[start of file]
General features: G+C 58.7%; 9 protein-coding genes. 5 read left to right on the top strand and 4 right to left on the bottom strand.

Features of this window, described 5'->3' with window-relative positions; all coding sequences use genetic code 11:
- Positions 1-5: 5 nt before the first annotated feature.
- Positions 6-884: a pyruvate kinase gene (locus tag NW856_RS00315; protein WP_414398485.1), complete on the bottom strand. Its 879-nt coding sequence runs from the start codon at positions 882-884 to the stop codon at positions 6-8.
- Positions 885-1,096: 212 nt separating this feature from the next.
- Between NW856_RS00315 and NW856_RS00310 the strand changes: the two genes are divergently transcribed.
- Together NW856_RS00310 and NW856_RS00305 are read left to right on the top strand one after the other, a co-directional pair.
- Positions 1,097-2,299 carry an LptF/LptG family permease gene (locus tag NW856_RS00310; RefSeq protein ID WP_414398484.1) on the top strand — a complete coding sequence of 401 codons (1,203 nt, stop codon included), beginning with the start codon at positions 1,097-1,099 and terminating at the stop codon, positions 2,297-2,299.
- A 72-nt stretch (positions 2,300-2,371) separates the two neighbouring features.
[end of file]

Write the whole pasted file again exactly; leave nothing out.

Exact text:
General features: G+C 58.7%; 9 protein-coding genes. 5 read left to right on the top strand and 4 right to left on the bottom strand.

Features of this window, described 5'->3' with window-relative positions; all coding sequences use genetic code 11:
- Positions 1-5: 5 nt before the first annotated feature.
- Positions 6-884: a pyruvate kinase gene (locus tag NW856_RS00315; protein WP_414398485.1), complete on the bottom strand. Its 879-nt coding sequence runs from the start codon at positions 882-884 to the stop codon at positions 6-8.
- Positions 885-1,096: 212 nt separating this feature from the next.
- Between NW856_RS00315 and NW856_RS00310 the strand changes: the two genes are divergently transcribed.
- Together NW856_RS00310 and NW856_RS00305 are read left to right on the top strand one after the other, a co-directional pair.
- Positions 1,097-2,299 carry an LptF/LptG family permease gene (locus tag NW856_RS00310; RefSeq protein ID WP_414398484.1) on the top strand — a complete coding sequence of 401 codons (1,203 nt, stop codon included), beginning with the start codon at positions 1,097-1,099 and terminating at the stop codon, positions 2,297-2,299.
- A 72-nt stretch (positions 2,300-2,371) separates the two neighbouring features.